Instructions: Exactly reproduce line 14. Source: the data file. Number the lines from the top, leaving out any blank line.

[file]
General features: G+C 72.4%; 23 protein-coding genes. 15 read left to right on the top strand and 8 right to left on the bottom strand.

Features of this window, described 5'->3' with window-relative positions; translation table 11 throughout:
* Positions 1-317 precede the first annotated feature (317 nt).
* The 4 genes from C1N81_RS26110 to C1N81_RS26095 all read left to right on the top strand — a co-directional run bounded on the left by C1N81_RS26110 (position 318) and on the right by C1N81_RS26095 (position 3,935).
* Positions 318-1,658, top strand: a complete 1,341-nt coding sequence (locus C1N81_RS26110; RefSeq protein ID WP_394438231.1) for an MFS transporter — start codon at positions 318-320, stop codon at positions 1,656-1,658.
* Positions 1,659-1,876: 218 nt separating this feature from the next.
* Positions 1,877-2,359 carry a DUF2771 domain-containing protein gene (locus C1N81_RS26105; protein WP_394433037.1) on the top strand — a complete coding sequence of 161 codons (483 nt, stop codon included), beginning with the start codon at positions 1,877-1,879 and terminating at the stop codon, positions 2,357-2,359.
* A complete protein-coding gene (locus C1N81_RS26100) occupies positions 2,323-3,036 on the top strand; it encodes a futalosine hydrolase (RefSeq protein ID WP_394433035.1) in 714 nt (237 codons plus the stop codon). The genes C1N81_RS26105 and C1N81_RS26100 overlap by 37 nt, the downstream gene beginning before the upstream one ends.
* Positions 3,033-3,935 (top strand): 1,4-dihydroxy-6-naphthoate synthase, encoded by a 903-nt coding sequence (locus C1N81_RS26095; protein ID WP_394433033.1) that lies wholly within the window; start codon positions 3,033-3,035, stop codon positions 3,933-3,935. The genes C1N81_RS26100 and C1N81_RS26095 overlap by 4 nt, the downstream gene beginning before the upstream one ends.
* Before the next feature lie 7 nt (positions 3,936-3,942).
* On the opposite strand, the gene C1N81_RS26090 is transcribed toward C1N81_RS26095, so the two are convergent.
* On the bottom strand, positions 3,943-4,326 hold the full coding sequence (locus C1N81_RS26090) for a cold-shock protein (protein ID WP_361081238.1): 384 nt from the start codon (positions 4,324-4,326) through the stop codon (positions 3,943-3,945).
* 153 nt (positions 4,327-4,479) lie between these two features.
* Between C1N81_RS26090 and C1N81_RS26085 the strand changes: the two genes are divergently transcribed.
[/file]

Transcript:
* Between C1N81_RS26090 and C1N81_RS26085 the strand changes: the two genes are divergently transcribed.